In 2017, St. John’s was awarded Autism Accreditation status by the National Autistic Society. I am very pleased to have been appointed as the organisation’s Autism Lead as of September 2020. In this new role, I am overseeing and working with our Therapy department across our school, college and residential services. Our work is dedicated to providing best autism practice throughout our services, along with our goal of gaining Advanced Autism Accreditation status.
In 2018, I began undertaking a Master of Education in Autism at the University of Birmingham. I am now in my final year of this course and have recently commenced my dissertation which is focusing on how we can further promote the voice of autistic people at St. John’s in order to help continue to develop the service and achieve the best outcomes for our learners.
Residential Care Manager
I joined St. John’s in 2018 have undertaken various roles within the Care Department such as Lead Residential Support Worker, Team Leader, and Deputy Care Manager. Since February 2021, I have been the Care Manager of College View and Preston Drove, two 52-week residential provisions in Brighton which are part of the post-19 service.
I hold a Level 3 Diploma in Lead Adult Care, as well as a BSc in Psychology, and am currently studying for my Level 5 Diploma in Leader in Adult Care.
I’m extremely lucky to be able to work closely with a team of Care Managers who take responsibility for other St. John’s houses across Brighton and Seaford. My primary focus in the houses I manage is to support our young people to be as independent as possible, developing their daily living skills, social skills and communication skills. I am passionate about providing highly person-centred care and am constantly seeking new ways to promote and provide opportunities for our young people, particularly in regards to community access and involvement.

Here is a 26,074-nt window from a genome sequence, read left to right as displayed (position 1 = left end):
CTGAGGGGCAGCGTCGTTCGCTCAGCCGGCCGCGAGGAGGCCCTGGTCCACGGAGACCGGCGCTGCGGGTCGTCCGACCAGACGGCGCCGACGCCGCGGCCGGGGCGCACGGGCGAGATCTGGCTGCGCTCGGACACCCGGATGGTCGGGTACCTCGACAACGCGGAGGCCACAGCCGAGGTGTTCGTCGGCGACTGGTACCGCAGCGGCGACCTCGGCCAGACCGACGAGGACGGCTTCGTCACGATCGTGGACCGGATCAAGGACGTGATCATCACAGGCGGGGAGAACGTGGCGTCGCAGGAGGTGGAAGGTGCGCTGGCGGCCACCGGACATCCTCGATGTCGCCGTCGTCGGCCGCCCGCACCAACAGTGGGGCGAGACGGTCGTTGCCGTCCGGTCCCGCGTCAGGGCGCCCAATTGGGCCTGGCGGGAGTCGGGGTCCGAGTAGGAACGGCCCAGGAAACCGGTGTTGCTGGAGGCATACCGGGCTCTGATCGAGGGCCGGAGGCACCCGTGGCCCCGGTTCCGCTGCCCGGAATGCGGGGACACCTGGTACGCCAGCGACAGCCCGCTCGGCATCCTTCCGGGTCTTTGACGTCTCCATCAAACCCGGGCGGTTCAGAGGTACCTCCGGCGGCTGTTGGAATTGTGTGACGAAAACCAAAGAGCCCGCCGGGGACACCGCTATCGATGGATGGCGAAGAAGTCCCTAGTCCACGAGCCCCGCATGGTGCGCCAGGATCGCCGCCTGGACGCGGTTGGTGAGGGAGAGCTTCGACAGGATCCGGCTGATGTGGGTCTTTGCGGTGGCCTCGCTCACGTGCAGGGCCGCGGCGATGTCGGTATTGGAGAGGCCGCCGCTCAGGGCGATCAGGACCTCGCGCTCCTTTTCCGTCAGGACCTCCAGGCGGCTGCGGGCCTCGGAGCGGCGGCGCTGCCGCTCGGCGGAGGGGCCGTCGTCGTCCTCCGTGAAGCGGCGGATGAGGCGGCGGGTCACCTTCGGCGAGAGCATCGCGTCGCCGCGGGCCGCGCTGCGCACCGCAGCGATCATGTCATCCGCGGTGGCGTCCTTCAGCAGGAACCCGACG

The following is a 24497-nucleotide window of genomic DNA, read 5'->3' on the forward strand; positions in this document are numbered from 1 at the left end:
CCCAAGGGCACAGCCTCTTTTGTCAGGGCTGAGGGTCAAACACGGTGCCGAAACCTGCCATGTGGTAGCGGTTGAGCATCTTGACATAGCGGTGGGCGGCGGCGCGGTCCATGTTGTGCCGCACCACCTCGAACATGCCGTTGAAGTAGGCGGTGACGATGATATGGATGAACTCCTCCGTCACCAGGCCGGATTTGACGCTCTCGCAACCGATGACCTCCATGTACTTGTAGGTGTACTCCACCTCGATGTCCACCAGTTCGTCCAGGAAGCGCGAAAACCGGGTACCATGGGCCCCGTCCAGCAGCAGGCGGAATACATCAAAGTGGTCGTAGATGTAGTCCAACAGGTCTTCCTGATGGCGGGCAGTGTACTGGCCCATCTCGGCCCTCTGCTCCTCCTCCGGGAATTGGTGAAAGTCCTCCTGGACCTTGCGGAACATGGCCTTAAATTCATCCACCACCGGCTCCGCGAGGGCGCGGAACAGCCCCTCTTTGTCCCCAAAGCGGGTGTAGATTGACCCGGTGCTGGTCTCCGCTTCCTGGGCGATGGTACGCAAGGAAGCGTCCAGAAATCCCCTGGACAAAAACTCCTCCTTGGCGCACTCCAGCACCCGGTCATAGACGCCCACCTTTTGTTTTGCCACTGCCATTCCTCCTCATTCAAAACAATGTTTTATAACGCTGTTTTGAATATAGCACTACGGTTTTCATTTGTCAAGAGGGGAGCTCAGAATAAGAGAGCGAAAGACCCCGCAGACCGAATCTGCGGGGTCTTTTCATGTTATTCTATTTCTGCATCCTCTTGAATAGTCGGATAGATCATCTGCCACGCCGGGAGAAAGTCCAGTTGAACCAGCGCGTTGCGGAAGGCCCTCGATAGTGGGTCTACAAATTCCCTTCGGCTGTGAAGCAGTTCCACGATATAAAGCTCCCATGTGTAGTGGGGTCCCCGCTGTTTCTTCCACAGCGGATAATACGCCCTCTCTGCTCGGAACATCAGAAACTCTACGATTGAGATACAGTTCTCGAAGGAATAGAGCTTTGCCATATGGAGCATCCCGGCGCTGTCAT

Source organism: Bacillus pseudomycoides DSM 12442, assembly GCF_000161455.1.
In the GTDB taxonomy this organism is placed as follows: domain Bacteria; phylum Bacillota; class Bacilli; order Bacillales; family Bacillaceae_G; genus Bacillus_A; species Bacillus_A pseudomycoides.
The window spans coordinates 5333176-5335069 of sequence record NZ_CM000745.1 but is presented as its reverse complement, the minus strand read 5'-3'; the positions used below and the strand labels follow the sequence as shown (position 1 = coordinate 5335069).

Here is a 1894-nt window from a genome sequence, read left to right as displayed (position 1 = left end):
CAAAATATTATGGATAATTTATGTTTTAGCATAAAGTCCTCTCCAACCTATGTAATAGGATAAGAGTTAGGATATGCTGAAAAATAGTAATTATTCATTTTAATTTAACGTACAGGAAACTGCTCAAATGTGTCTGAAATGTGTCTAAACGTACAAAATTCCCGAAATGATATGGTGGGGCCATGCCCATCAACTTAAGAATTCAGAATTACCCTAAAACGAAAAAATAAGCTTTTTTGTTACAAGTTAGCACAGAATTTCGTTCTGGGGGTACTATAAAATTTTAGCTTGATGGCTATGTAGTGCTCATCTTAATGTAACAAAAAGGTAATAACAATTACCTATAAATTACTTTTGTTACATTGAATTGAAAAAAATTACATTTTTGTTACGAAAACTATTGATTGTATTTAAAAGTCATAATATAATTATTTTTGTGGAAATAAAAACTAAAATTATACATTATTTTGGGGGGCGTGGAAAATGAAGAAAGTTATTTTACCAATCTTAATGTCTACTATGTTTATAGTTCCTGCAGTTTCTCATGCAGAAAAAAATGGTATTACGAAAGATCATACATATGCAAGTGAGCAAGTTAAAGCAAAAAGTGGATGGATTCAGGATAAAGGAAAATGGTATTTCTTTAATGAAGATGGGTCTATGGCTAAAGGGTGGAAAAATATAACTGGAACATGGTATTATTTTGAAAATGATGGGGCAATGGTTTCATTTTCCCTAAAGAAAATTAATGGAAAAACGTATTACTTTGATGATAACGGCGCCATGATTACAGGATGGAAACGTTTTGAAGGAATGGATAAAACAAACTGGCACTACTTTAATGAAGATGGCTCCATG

Residential Care Manager
Safeguarding Manager & Designated Safeguarding Lead
Occupational Therapy Supervisor
Learning and Development Manager
Transitions Co-ordinator, St. John’s School
Receptionist, St. John’s School
Receptionist, St. John’s College
|Simon Smith (Chair)||Trustee/Trustee finance/Estates sub-committee|
|Bill Catchpole||Trustee/Trustee finance/Estates sub-committee|
|Peter Redwood||Trustee/Trustee finance|
Caring for children & young people for nearly 130 years
Children and young people have been cared for at St. John’s for nearly 130 years. The founder, Miss Jane Borradaile, opened St. John’s as a seaside convalescent home in 1886.
Miss Borradaile had been campaigning for over 10 years to open a free institution for the care of the poor and needy from the East and South-East of London. She organised appeals to raise money for the project.
In her first appeal she wrote, “In the first place, I am anxious to make an entirely free home, no weekly payment to be required for any patient”.
In 1956, St. John’s transformed into a school for children with learning disabilities and it has continued to provide the very best in education, care and support to this very day, maintaining the vision of our founder in protecting and helping those most vulnerable in our society.
St. John’s has seen the turn of two centuries and is very proud of its heritage and the young people who have been the most important part of it.